A study on James 2:18-26 – Faith Working With Deeds

INTRODUCTION

The book of James is considered one of the most strict and legalistic books in the Bible. It is full of commands for Christians to live a Godly life. The book has a history of being either thrown out entirely or misunderstood.  Luther essentially took James out of the Bible as far as he was concerned since he thought it didn’t hold up to Pauls’ concept of Justification by faith.[1] Many people also consider it a hard read and a convicting read for many people since it is full of hard hitting truths such as controlling ones tongue and the often misunderstood justification shown by works. James 2:18-26 is the passage most people point to when creating the argument for justification by works, and is going to be the focus of this exegesis.

In James 2:18-26 there are many aspects of this passage, which often are seen as contradicting the rest of scripture, but these tend to come from misunderstanding of the passages. In many ways, this passage is one where understanding the Greek is incredibly important to the context and in many situations the text conveys the meaning James intended to get across but lack the voice of the author. This lack of voice is one of the reasons James is considered a very heavy book whereas if people knew there were actually jokes within the texts it would lighten the mood of the text. A perfect example of this happens in verse 26.

Most translation render the last clause as ‘that faith without works is useless.’ But ‘useless’ (a;;ryh;) is a compound word formed from a; + e’’ryon epyov (“not” + “work”). The only way to bring out the plan on words in English is to say something like ‘faith without works doesn’t work,” which is just a little freer than most functionally equivalent translations. But formally equivalent translations could never say “faith without works is not-work,” because no one would understand it. So English versions invariably mask the original pun.[2]

The very fact that a joke takes place in this section is completely lost on most readers of the text and instead most people find this an area with a tense or heavy mood when in fact James uses a pun to make conclude his argument regarding faith and works. While the letter as a whole is not filled with jokes and comedic relief, there are many other areas where having an understanding of the Greek will put the passage as a whole into context.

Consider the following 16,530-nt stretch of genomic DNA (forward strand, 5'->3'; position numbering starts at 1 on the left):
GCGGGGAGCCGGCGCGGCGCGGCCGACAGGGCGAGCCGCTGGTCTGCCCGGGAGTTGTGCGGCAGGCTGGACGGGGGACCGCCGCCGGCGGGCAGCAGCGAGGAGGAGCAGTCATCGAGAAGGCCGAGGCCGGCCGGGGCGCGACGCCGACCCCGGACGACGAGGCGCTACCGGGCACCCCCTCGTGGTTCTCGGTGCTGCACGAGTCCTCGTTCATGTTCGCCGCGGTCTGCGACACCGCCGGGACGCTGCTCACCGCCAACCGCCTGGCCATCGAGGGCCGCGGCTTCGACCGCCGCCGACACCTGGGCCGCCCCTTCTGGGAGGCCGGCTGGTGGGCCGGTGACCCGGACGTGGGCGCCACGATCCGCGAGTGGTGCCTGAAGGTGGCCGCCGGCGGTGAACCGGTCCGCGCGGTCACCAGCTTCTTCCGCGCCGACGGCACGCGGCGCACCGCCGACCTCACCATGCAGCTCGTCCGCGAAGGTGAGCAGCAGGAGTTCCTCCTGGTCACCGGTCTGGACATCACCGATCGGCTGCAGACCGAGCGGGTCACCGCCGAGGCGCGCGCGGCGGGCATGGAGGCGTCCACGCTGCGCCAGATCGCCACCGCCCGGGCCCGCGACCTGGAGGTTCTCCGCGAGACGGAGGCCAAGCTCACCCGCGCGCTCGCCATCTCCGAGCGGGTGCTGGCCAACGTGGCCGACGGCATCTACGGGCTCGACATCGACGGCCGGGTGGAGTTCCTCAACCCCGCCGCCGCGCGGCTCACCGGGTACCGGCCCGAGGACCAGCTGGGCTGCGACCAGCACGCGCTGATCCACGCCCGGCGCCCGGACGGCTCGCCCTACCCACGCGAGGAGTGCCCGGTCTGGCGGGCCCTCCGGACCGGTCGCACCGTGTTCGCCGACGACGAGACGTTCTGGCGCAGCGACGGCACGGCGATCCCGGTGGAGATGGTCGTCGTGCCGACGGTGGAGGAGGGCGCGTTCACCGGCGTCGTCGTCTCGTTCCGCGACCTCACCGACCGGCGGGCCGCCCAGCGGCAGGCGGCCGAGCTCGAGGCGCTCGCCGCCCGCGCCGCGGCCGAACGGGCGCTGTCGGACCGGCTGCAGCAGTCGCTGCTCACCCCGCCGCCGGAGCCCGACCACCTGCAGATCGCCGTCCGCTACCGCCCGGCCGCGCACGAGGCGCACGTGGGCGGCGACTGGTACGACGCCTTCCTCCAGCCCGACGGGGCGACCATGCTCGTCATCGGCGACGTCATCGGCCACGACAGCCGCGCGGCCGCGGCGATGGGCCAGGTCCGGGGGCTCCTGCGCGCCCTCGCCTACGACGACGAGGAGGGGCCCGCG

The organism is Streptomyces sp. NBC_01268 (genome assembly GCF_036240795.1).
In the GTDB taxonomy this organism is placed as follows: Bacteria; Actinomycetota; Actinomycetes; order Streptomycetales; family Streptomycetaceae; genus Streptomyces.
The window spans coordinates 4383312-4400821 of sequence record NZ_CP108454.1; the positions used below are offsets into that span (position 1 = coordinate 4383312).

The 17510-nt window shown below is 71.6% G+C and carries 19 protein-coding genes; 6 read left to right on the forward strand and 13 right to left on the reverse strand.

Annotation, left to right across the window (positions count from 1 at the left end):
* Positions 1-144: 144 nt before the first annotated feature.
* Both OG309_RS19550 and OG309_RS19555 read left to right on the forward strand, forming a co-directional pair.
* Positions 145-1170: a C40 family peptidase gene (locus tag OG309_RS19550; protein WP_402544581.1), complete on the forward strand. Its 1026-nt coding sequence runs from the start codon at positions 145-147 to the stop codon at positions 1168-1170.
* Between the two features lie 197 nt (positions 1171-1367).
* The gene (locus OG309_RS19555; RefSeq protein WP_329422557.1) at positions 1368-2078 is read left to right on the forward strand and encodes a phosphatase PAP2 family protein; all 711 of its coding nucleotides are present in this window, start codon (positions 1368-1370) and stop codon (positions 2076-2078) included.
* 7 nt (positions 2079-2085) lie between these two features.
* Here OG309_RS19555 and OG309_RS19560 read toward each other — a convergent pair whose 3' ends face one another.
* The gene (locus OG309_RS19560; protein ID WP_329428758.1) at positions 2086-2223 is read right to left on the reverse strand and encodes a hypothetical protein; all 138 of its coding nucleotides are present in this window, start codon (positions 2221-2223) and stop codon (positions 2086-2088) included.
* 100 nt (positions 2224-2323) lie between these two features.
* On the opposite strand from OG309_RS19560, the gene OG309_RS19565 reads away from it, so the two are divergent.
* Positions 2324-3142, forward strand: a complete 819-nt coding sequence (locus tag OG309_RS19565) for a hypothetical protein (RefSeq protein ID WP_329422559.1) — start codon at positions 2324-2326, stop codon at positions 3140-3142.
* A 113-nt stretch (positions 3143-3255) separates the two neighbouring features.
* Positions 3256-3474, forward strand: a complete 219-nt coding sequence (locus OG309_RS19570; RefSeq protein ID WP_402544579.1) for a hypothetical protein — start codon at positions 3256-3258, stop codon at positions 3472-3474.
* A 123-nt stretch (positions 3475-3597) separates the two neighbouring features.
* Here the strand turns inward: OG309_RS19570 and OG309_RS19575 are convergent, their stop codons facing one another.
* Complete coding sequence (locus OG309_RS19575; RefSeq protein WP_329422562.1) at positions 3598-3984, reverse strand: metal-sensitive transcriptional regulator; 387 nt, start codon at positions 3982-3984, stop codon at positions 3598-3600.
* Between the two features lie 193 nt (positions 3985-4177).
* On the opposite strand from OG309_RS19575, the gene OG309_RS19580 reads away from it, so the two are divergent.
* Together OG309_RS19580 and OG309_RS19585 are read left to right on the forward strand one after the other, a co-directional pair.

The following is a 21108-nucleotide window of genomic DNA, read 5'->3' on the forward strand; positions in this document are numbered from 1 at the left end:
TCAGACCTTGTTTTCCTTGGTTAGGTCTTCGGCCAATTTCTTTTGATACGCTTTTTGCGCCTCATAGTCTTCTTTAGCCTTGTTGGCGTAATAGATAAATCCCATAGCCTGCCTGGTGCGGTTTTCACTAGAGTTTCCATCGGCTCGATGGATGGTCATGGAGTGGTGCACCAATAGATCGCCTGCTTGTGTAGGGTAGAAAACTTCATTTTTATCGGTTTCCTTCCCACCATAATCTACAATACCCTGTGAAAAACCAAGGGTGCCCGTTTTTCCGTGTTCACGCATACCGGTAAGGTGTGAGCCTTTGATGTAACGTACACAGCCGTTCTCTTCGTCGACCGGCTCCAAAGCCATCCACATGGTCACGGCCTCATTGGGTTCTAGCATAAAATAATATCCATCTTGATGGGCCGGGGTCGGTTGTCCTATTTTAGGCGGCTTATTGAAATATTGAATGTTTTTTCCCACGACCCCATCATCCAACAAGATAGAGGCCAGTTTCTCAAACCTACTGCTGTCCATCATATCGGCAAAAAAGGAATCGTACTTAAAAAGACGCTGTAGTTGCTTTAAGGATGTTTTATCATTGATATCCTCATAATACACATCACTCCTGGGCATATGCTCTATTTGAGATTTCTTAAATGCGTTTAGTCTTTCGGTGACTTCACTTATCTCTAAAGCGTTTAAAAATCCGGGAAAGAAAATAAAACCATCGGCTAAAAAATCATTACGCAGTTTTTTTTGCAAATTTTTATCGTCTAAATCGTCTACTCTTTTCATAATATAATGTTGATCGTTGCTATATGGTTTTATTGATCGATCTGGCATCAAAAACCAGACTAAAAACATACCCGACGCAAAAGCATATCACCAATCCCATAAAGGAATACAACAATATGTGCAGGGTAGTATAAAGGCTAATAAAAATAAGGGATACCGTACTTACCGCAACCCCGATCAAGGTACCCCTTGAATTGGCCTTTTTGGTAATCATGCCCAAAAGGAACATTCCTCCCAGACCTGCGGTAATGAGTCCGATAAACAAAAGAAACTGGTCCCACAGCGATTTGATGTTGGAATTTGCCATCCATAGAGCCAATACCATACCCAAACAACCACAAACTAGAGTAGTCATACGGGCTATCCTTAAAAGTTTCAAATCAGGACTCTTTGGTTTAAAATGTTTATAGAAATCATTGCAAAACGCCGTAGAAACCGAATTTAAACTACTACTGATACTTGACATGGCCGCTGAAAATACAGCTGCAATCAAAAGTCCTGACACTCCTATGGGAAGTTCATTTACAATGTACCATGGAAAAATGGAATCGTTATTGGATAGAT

CONTEXT

One of the most famous quotes regarding context is simply “a text without a context for a pretext for a prooftext.” This may not be more relevant anywhere in scripture as it is in the book of James. Before we can understand the context of 2:18-26, it is important to understand the context of the book of James it is important to understand the timing, the audience and even who James is. While the author is known as James, the author is not specifically identified in the book, church tradition, and the general consensus among scholars is that James, the half brother of Jesus is the author.[3] This would be fitting based on the context of the book he wrote which was full of references which Jews would be the most likely to understand.

In his five chapters James refers or alludes to twenty-two books of the Old Testament. “By doing this James obviates the need for any formal statement of inspiration; he merely assumes it.” This reflects that James was steeped in the Old Testament and was writing to a Jewish audience equally familiar with the Old Testament. But since the epistle had a wide audience, it also suggests the importance of the Old Testament for the church.[4]

When understanding the background of the author and the audience it helps to build upon our understanding of what the text would have meant to the audience.

Historical-Cultural Context